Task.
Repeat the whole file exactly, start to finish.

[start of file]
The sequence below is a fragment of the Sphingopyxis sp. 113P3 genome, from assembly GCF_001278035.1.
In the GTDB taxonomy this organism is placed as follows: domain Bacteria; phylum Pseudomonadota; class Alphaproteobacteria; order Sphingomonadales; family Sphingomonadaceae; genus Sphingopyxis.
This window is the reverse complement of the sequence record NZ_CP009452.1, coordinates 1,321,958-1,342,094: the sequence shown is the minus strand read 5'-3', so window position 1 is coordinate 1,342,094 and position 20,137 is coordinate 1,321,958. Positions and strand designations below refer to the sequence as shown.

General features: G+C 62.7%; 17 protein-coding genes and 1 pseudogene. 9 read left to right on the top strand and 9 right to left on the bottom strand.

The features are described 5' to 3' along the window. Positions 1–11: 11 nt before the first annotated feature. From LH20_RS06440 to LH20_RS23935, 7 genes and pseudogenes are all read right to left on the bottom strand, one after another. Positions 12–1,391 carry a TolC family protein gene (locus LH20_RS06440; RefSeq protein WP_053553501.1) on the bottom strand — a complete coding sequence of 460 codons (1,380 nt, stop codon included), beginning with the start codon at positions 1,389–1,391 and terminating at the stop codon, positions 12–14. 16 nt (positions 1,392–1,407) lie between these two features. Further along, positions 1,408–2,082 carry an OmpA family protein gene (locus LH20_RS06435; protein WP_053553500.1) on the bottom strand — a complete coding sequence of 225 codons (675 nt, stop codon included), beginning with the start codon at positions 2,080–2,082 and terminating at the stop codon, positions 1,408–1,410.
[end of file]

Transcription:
The sequence below is a fragment of the Sphingopyxis sp. 113P3 genome, from assembly GCF_001278035.1.
In the GTDB taxonomy this organism is placed as follows: domain Bacteria; phylum Pseudomonadota; class Alphaproteobacteria; order Sphingomonadales; family Sphingomonadaceae; genus Sphingopyxis.
This window is the reverse complement of the sequence record NZ_CP009452.1, coordinates 1,321,958-1,342,094: the sequence shown is the minus strand read 5'-3', so window position 1 is coordinate 1,342,094 and position 20,137 is coordinate 1,321,958. Positions and strand designations below refer to the sequence as shown.

General features: G+C 62.7%; 17 protein-coding genes and 1 pseudogene. 9 read left to right on the top strand and 9 right to left on the bottom strand.

The features are described 5' to 3' along the window. Positions 1–11: 11 nt before the first annotated feature. From LH20_RS06440 to LH20_RS23935, 7 genes and pseudogenes are all read right to left on the bottom strand, one after another. Positions 12–1,391 carry a TolC family protein gene (locus LH20_RS06440; RefSeq protein WP_053553501.1) on the bottom strand — a complete coding sequence of 460 codons (1,380 nt, stop codon included), beginning with the start codon at positions 1,389–1,391 and terminating at the stop codon, positions 12–14. 16 nt (positions 1,392–1,407) lie between these two features. Further along, positions 1,408–2,082 carry an OmpA family protein gene (locus LH20_RS06435; protein WP_053553500.1) on the bottom strand — a complete coding sequence of 225 codons (675 nt, stop codon included), beginning with the start codon at positions 2,080–2,082 and terminating at the stop codon, positions 1,408–1,410.